Via the wonders of the internet I had watched the August Blue Supermoon rise above Delhi some fifteen (?) hours before it did so on Thanet. I'm fairly sure that there was some religious connotations involved in the Indian event, yet it was just a "full moon" here in the UK. Having kept a close eye on the weather, I knew that there would be a fair chance to obtain a few shots if the clouds stayed away. As it happens, it wasn't until gone 23.00 hrs that I finally managed to grab a few images.
It wasn't time wasted, however, as I had one eye on the Nicotiana flowers and managed to secure a few photos of the Convolvulus Hawk-moths which turned up for a feed. Because of the limitations of my equipment, the fastest shutter speed I could use was 1/400 th sec, but it certainly helped obtain the best shot thus far.
Obviously there is the light from the MV moth trap to assist my efforts but, the real game changer, has been the acquisition of a Core work light. At full power it has 1,150 lumens available, but I choose to use it at half power (probably 600 lumens?) which still allows my camera/lens combo to auto focus on any subject I point at. I purchased the device to help with my nocturnal angling photography and, at £20, it is perfect for the task and £35 cheaper than a Ridge Monkey branded alternative! As it is not specifically designed for the angler, or photographer, there are no threaded points to attach it to a tripod or bankstick. An issue which is easily overcome with a bit of thought.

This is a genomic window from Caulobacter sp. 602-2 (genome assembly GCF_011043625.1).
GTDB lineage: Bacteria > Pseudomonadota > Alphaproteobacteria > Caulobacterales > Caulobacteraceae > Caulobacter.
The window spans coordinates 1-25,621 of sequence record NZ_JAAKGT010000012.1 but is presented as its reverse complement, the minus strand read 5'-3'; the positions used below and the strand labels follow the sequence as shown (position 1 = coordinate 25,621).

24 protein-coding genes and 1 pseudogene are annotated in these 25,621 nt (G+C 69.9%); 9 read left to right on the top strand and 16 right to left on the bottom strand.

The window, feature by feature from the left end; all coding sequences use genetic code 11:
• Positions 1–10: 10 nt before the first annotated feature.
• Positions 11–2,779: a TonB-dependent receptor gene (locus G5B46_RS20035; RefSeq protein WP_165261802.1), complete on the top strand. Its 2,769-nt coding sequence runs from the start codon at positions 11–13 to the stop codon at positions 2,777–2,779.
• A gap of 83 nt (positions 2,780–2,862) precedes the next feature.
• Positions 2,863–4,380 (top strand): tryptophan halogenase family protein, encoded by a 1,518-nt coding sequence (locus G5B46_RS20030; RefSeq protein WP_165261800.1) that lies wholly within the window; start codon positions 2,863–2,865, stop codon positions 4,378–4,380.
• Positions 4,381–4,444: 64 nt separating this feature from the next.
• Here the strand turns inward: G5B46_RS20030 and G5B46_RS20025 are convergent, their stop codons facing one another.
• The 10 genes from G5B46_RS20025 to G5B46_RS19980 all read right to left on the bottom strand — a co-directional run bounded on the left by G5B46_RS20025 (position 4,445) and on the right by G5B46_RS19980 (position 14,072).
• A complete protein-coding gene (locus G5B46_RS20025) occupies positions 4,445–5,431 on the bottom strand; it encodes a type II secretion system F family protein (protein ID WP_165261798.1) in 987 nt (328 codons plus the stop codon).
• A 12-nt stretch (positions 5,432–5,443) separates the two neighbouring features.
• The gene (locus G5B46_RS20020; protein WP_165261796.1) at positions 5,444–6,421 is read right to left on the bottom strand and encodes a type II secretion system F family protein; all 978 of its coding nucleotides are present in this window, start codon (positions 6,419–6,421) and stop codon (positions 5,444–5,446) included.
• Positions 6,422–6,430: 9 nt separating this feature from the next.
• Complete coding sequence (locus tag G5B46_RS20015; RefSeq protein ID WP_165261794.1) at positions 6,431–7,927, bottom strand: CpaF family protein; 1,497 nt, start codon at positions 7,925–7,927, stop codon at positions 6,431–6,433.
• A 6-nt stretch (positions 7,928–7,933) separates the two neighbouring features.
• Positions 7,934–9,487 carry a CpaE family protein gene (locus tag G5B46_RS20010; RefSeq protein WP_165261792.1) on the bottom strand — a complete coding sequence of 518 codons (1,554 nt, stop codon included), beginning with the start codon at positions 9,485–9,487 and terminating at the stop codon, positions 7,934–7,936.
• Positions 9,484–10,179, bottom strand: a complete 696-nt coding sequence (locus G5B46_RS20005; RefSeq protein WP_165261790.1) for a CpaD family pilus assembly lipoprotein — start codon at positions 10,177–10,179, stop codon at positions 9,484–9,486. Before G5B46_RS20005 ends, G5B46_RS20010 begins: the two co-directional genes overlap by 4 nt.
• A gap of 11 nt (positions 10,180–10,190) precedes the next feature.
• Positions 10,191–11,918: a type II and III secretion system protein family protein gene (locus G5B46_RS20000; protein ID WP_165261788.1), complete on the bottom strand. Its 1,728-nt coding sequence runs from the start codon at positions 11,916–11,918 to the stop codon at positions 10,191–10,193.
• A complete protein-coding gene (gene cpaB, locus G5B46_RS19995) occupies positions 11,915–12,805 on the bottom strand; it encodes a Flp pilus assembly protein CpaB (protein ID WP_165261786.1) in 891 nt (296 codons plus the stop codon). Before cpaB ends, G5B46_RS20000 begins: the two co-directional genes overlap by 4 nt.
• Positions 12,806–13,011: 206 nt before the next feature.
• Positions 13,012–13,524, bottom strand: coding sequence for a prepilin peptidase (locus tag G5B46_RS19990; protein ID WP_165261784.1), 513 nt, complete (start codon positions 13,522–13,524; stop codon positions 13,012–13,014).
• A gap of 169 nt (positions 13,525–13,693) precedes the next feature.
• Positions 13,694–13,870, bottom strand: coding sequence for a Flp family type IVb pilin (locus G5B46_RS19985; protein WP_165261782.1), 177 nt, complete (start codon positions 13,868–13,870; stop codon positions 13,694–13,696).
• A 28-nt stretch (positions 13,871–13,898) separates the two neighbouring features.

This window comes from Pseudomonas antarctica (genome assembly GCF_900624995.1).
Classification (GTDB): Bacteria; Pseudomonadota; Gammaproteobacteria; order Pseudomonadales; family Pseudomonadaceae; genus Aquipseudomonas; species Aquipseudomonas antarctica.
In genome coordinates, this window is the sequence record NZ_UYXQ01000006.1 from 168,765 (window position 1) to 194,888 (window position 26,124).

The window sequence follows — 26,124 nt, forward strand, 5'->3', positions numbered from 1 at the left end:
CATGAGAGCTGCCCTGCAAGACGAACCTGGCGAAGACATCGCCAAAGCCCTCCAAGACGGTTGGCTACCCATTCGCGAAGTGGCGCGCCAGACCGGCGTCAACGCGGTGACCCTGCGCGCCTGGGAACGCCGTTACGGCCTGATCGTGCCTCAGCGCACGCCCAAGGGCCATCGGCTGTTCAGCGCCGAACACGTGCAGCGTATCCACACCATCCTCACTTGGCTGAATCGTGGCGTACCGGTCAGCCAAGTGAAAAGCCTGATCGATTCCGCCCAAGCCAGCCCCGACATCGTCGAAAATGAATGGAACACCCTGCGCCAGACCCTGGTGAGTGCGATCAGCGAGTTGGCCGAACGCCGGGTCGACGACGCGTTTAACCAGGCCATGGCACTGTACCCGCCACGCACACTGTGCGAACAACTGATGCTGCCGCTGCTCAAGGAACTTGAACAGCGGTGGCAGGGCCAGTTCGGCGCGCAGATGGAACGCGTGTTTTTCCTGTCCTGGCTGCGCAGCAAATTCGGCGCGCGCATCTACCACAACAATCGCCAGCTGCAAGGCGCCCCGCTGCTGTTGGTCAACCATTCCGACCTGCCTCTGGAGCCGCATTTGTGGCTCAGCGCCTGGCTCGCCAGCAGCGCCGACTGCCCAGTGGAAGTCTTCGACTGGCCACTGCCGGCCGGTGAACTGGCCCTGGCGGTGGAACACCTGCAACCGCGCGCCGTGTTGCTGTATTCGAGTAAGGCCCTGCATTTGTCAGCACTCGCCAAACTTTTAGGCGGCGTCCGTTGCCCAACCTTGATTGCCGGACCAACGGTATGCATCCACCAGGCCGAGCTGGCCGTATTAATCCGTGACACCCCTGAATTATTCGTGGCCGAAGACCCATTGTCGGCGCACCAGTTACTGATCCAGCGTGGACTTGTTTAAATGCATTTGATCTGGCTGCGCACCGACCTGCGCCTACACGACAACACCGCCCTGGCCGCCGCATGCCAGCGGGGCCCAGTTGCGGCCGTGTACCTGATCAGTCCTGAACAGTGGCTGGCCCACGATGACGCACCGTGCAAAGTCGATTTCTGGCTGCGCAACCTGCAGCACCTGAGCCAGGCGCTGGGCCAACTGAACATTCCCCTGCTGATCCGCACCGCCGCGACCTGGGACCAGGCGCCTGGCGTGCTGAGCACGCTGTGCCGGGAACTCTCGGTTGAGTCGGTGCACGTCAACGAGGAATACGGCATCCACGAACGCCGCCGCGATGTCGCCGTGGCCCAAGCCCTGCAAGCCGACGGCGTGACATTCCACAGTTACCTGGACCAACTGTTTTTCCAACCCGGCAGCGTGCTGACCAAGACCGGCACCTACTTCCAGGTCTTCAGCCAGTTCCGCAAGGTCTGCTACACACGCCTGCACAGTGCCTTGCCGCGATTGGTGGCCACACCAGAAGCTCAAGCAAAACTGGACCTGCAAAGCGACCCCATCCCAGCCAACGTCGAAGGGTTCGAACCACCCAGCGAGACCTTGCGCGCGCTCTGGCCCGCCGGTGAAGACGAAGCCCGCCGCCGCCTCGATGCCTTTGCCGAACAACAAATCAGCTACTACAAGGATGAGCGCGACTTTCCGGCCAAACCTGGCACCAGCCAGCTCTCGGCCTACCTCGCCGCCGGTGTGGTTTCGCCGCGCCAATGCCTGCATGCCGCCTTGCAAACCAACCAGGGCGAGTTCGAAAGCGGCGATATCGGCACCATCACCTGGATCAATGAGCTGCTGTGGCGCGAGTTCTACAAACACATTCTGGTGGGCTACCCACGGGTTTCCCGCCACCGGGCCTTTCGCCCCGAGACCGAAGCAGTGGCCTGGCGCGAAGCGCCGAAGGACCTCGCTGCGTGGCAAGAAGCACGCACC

|Not a photo I've taken, just a copy of a "Flea-bay" image|
It might not be very "Carpie" but, who cares, it works a treat.
A few Silver Y's, Dark Swordgrass and Pearly Underwings add evidence of continued moth migration, yet it was a handful of residents which provided the bulk of my enjoyment when examining the egg trays this morning.
With a big tide, due around mid-day, at Pegwell Bay NNR. I took a drive down there to see what was about. I arrived around 10.30 hrs and already the water levels had risen to cover the bulk of the exposed mud. The Garage Pool held six Black-tailed Godwits, 70+ Redshank and a Common Sandpiper and, on arriving at my chosen viewing spot, just south of the public hide, I was able to add Kingfisher, Ringed Plover, Dunlin, Whimbrel, Curlew, Sandwich & Common Tern without any real effort. Three self-found year ticks were obtained in the shape of Spoonbill (2), Little Tern and a imm/female Eider. Twenty-seven Little Egrets was the highest count I've ever made at the site but, is surely just a sign of the times, not a particularly noteworthy total.